New York State Court of Claims

New York State Court of Claims
POULOS v. THE STATE OF NEW YORK, # 2020-038-550, Claim No. 134372, Motion No. M-95320

Synopsis

Defendant's pre-answer motion to dismiss the claim granted. Claimant failed to comply with the service requirements of Court of Claims Act 11 (a) (i).

Case information

UID: 2020-038-550
Claimant(s): TYSON POULOS
Claimant short name: POULOS
Footnote (claimant name) :
Defendant(s): THE STATE OF NEW YORK
Footnote (defendant name) :
Third-party claimant(s):
Third-party defendant(s):
Claim number(s): 134372
Motion number(s): M-95320
Cross-motion number(s):
Judge: W. BROOKS DeBOW
Claimant's attorney: ARANDA LAW FIRM, PLLC
By: Sofia Aranda, Esq.
Defendant's attorney: LETITIA JAMES, Attorney General
of the State of New York
By: Christina Calabrese, Assistant Attorney General
Third-party defendant's attorney:
Signature date: September 8, 2020
City: Saratoga Springs
Comments:
Official citation:
Appellate results:
See also (multicaptioned case)

Decision

Claimant, an individual currently incarcerated in a State correctional facility, filed this claim seeking compensation for an alleged wrongful conviction and imprisonment pursuant to Court of Claims Act 8-b. Defendant now makes this pre-answer motion to dismiss the claim for lack of jurisdiction on the ground that it was improperly served by regular mail. Claimant opposes the motion.

Court of Claims Act 11 (a) (i) requires that if a claim is served upon the Attorney General by mail, it must be accomplished by certified mail, return receipt requested (CMRRR). It is well established that the service requirements of the Court of Claims Act must be strictly construed (see Finnerty v New York State Thruway Auth., 75 NY2d 721, 722-723 [1989]; Martinez v State of New York, 282 AD2d 580, 580 [2d Dept 2001], lv denied 96 NY2d 720 [2001]). Service of the claim by ordinary mail is insufficient to acquire personal jurisdiction over the defendant (Govan v State of New York, 301 AD2d 757, 758 [3d Dept 2003], lv denied 99 NY2d 510 [2003]), and the failure to effect service by CMRRR is a jurisdictional defect that requires dismissal of the claim (see Turley v State of New York, 279 AD2d 819, 819 [3d Dept 2001], lv denied 96 NY2d 708 [2001], rearg denied 96 NY2d 855 [2001]; Philippe v State of New York, 248 AD2d 827, 827 [3d Dept 1998]).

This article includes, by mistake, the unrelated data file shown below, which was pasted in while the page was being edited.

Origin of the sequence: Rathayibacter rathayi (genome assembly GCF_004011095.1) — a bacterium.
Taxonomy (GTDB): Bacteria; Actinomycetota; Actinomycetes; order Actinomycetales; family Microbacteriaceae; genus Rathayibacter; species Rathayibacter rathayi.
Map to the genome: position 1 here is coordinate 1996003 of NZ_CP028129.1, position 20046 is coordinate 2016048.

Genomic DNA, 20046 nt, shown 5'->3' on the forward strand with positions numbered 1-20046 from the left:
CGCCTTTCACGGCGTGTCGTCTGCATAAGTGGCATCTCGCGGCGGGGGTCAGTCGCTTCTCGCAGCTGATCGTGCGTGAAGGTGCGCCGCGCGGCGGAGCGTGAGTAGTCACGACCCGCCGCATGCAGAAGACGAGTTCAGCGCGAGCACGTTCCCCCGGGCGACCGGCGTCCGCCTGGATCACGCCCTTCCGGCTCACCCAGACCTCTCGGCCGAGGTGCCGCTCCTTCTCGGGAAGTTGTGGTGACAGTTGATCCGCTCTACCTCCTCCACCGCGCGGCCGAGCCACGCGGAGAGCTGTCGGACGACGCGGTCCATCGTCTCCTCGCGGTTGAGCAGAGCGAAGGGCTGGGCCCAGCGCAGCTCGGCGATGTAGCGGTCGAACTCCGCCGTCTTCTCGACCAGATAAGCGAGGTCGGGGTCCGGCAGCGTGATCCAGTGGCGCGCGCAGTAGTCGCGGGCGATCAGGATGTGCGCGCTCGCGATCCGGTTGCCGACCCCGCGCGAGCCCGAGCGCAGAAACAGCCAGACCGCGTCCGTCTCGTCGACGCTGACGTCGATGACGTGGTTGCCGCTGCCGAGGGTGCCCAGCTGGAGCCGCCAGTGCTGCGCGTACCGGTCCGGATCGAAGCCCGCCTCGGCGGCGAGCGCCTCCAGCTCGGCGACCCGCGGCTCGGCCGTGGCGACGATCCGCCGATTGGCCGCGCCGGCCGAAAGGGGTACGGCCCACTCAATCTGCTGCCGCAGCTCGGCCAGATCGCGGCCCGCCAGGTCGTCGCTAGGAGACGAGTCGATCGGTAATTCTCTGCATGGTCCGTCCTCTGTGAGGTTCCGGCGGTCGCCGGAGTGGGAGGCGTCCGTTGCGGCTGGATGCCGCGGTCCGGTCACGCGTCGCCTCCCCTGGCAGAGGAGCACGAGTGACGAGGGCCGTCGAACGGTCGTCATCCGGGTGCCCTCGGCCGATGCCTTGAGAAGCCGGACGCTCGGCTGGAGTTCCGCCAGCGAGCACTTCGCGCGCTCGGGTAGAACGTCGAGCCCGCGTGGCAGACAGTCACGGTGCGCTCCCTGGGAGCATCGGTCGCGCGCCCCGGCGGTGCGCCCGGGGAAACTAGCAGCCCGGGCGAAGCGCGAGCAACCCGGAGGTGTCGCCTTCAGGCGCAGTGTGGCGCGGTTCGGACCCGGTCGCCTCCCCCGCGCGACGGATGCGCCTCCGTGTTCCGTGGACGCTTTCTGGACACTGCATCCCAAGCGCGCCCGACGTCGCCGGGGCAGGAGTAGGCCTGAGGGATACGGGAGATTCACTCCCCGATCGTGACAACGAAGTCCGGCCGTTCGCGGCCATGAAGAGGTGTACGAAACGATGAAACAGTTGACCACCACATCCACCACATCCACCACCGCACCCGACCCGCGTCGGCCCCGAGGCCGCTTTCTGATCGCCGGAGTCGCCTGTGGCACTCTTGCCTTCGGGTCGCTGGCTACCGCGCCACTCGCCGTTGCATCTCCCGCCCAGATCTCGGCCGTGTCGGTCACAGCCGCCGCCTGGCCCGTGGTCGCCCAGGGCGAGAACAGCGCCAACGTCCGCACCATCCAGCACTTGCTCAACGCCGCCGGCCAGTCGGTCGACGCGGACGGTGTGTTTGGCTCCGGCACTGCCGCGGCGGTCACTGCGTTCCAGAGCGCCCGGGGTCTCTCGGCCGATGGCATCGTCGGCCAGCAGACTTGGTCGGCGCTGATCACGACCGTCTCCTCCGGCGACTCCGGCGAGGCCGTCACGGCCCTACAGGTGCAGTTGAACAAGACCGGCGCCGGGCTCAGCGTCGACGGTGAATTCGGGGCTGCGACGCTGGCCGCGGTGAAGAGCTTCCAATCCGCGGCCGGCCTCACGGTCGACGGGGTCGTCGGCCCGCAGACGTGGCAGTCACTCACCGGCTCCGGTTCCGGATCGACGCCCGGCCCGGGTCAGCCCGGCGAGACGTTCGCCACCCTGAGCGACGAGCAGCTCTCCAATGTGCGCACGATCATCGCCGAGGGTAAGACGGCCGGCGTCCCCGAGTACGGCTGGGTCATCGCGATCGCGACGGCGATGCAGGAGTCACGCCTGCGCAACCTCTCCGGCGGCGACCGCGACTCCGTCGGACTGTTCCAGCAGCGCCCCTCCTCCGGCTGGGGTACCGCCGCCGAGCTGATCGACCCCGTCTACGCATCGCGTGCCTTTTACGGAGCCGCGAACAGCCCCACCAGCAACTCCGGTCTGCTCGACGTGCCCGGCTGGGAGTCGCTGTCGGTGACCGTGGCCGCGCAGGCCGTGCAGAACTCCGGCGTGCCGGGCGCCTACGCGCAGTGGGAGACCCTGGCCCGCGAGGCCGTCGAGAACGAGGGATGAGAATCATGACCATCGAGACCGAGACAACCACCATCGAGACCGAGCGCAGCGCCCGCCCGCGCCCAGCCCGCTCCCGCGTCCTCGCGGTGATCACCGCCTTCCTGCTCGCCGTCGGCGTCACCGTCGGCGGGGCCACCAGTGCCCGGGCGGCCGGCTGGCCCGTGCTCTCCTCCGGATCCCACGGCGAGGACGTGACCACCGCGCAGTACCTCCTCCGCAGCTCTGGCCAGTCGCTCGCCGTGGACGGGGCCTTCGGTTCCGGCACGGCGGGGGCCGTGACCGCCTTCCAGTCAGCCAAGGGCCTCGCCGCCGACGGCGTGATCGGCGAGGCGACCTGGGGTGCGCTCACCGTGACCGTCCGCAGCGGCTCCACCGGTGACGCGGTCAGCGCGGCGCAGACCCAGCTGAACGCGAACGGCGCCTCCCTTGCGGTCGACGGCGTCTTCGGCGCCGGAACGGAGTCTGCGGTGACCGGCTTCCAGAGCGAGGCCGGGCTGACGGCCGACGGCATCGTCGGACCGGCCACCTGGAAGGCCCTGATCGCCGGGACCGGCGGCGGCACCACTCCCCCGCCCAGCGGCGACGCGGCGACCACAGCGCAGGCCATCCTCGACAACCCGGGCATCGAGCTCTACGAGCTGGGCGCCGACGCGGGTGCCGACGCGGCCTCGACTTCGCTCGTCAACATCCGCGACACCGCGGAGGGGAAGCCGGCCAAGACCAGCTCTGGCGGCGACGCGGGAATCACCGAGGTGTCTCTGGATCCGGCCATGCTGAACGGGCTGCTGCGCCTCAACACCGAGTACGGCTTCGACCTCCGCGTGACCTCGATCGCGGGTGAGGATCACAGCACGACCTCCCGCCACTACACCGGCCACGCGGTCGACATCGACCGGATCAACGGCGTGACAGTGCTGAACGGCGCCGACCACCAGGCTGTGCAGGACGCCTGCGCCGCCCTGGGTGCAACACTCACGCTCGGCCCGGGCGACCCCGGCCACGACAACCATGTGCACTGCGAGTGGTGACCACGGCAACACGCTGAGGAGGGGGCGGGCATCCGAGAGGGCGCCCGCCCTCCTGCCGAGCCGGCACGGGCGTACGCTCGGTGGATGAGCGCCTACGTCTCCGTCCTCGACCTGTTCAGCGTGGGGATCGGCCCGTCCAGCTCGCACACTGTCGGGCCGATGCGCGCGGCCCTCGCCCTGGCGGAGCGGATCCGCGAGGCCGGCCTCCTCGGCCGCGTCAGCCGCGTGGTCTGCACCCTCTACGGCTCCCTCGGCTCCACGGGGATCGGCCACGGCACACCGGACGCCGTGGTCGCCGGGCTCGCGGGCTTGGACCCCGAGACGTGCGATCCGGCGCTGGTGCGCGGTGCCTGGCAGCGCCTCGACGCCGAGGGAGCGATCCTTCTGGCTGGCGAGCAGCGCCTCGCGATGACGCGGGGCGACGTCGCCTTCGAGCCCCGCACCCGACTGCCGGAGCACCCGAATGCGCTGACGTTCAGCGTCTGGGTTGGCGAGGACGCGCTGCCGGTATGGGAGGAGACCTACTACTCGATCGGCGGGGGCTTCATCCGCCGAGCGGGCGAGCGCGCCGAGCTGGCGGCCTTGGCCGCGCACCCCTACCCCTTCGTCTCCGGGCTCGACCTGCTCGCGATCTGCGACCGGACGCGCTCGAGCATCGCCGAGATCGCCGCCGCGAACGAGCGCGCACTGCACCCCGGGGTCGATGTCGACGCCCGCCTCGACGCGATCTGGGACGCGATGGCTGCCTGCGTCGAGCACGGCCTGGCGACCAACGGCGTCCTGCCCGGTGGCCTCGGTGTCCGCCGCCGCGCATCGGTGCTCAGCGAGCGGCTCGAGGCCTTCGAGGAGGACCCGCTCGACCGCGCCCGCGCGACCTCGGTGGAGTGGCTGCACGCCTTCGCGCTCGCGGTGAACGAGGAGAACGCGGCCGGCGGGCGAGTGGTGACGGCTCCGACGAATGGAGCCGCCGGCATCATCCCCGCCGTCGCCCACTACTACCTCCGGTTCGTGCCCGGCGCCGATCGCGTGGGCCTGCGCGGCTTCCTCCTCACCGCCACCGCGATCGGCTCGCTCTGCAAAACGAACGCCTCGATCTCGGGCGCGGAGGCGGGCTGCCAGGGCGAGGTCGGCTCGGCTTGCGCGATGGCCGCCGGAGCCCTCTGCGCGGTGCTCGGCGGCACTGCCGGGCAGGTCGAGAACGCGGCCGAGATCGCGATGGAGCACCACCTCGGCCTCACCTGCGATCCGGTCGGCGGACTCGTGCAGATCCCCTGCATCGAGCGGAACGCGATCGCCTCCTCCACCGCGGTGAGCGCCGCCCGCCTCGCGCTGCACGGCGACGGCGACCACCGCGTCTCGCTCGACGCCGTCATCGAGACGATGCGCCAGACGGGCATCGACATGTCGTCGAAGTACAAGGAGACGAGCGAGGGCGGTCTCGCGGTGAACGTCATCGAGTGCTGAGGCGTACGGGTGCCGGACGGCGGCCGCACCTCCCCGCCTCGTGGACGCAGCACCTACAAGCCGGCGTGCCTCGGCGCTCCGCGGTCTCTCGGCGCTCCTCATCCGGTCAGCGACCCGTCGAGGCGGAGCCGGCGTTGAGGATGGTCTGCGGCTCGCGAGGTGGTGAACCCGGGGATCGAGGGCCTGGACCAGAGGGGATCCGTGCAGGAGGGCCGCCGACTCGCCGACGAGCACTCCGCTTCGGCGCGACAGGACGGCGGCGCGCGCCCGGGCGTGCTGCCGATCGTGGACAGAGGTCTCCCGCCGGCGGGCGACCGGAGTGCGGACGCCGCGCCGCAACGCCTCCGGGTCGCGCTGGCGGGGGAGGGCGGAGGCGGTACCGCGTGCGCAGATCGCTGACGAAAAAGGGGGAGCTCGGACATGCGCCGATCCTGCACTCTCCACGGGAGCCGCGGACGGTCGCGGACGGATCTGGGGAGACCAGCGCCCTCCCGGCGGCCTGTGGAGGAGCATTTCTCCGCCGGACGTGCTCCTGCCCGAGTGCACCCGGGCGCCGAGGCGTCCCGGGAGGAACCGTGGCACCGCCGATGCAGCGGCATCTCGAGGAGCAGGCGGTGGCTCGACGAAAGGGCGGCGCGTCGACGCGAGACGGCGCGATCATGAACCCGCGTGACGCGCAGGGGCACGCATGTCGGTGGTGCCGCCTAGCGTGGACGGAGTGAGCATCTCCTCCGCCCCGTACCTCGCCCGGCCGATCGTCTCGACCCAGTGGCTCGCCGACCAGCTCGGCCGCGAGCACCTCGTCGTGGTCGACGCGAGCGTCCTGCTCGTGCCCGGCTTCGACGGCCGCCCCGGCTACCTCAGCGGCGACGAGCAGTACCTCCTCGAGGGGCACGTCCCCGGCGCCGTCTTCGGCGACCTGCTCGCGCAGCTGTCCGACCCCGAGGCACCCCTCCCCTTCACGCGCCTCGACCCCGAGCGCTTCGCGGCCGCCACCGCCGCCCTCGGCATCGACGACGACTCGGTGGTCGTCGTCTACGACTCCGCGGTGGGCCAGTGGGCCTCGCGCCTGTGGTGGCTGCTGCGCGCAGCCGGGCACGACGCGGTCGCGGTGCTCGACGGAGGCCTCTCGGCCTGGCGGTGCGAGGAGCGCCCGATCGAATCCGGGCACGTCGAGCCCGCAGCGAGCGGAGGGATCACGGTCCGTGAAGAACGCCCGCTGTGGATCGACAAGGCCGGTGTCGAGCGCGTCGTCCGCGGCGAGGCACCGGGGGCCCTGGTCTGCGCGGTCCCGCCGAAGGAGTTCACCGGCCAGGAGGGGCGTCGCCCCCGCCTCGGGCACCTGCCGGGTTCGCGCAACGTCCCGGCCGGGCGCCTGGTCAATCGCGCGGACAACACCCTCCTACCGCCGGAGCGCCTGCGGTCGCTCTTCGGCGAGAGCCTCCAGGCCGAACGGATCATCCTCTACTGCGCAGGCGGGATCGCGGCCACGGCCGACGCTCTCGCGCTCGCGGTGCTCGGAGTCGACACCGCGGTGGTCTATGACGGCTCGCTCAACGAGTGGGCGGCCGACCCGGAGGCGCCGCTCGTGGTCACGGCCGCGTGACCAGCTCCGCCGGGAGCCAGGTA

In support of its motion to dismiss, defendant has demonstrated that the claim was served upon the Attorney General not by CMRRR, but by United States Postal Service Priority Mail Express on January 29, 2020 (see Calabrese Affirmation, 4-9; Exhibits A-B). The envelope in which the claim was served on the Attorney General bears postage indicating that it was served by "Priority Mail Express," with no indicia that it was served by CMRRR. In opposition to the motion, claimant concedes that the claim was served by Priority Mail Express, but argues that service by such means "essentially provides the same service whereby proof of delivery is provided to the sender" and did not prejudice defendant inasmuch as "[d]efendant received timely notice of the pendency of the action and in a manner that confirmed delivery by signature" (Aranda Affirmation in Opposition, 6-7). Claimant argues that the "only difference" between service by CMRRR and service by Priority Mail Express is "the green postcard" that serves as proof of delivery by CMRRR, and that "[t]he absence of the green postcard is a technical defect that should be disregarded" pursuant to CPLR 2001, which permits the Court to overlook technical irregularities in the absence of prejudice to a substantial right (id. at 8).

Contrary to claimant's argument, "[a]lternative mailings which do not equate to certified mail, return receipt requested, are inadequate and do not comply with Court of Claims Act 11 (a)" (Hodge v State of New York, 213 AD2d 766, 767 [3d Dept 1995]) which, as noted above, is not a mere technical requirement, but a jurisdictional prerequisite that must be strictly construed. Because claimant's failure to comply with the service requirement set forth in Court of Claims Act 11 (a) (i) deprives the Court of jurisdiction, the claim must be dismissed (see Miranda v State of New York, 113 AD3d 943, 943 [3d Dept 2014] ["claimant's substituted manner of service - priority mail - did not stricly comply with" Court of Claims Act 11 (a) and thus divested the Court of jurisdiction]; Ifill v State of New York, UID No. 2019-032-071 [Ct Cl, Hard, J., Nov. 26, 2019] ["service of the claim by priority mail is insufficient to confer jurisdiction with this Court"]; Harris v State of New York, UID No. 2014-038-558 [Ct Cl, DeBow, J., Dec. 17, 2014] [claim served by priority mail dismissed for lack of jurisdiction]).

Accordingly, it is

ORDERED, that defendant's motion number M-95320 is GRANTED, and claim number 134372 is hereby DISMISSED.

September 8, 2020

Saratoga Springs, New York

W. BROOKS DeBOW

Judge of the Court of Claims

Papers considered:

1. Claim number 134372, filed January 28, 2020;

2. Pre-Answer Notice of Motion, dated February 12, 2020;

3. Affirmation of Christina Calabrese, AAG, in Support of Pre-Answer Motion to Dismiss, dated December 20, 2017, with Exhibits A-B;

4. Affirmation in Opposition to Pre-Answer Motion to Dismiss, dated June 17, 2020, with Exhibits 1 & 2.